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Neuropathic Pain - it’s tricky

If I turn my head quickly I get an electrical zap in my neck. When I was a teenager I had a lymph node removed and during the procedure a nerve was damaged. Because nerve regrowth is likened to fingernail growth it took twenty years for the area under my chin to get feeling back. It was always kind of cold and numb. It felt rubbery when I touched it and If anyone else touched my neck I would jerk away as it felt tingly and weird. Nerve pain is described as a constant burning, tingling, electrical, stabbing, or pins and needles. It can present as abnormal sensitivity to temperature and noxious stimulation. Even though I don’t live with nerve pain, I do understand people’s descriptions when they say things like: “it feels like my foot’s not there but then it’s twice as large as it should be.” I had that too - but on my neck.

Here’s a picture showing the neuropathic pain pathway. It shows different mechanisms that can trigger nerve pain and how medication might be used accordingly. As if it was that simple.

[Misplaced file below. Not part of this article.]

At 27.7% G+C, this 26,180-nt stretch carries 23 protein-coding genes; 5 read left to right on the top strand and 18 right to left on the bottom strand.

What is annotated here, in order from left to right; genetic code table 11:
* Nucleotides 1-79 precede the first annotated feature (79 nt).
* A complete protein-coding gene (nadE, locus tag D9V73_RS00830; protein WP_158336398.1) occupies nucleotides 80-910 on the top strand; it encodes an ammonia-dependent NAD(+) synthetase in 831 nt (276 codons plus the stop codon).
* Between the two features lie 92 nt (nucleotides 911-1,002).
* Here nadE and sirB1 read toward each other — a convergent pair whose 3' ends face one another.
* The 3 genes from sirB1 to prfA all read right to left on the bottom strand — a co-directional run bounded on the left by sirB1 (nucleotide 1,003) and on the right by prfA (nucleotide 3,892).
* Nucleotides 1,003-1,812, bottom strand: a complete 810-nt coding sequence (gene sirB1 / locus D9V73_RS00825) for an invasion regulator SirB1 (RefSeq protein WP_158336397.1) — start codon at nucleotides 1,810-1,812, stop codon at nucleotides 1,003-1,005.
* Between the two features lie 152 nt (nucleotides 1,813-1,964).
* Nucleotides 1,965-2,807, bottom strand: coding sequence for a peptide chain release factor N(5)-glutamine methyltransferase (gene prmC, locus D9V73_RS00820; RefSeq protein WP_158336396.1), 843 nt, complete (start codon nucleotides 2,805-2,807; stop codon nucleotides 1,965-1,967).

The different points show:

Pain sensitivity in the damaged area due to increased activation of inflammatory mediators leading to increased sensitivity and excitability in the nerves.

Direct insult to nerves producing cell death or compromising the transmission of sensory information.

A change in gene expression in the spinal cord triggered by Inflammatory messengers that makes neurons more excitable and so transmit more pain messages.

A structural rewiring in the spinal cord can result in the loss of calming neurons (inhibitory interneurons) and a promotion for touch sensors into pain detectors.

Descending Facilitation means that there is a down regulation of calming (inhibitory) neurotransmitters (norepinephrine and serotonin) while at the same time there is increased excitability and reduced firing thresholds of the pain messengers.

The pain neuro-matrix up regulates. The areas of the brain that generate, amplify and interpret sensory information as pain do this more readily than usual.

There may be a genetic predisposition for nerve pain. People have been found to have markers that predict positive or negative susceptibility to nerve pain.

While I’m here I’ll include a neat picture of the ways that your nerve pain may have been diagnosed with this Diagnosis for neuropathic pain flow chart

Now I need to show you some less fun images. This table from this text book shows the wide range of treatment options that are used to treat nerve pain.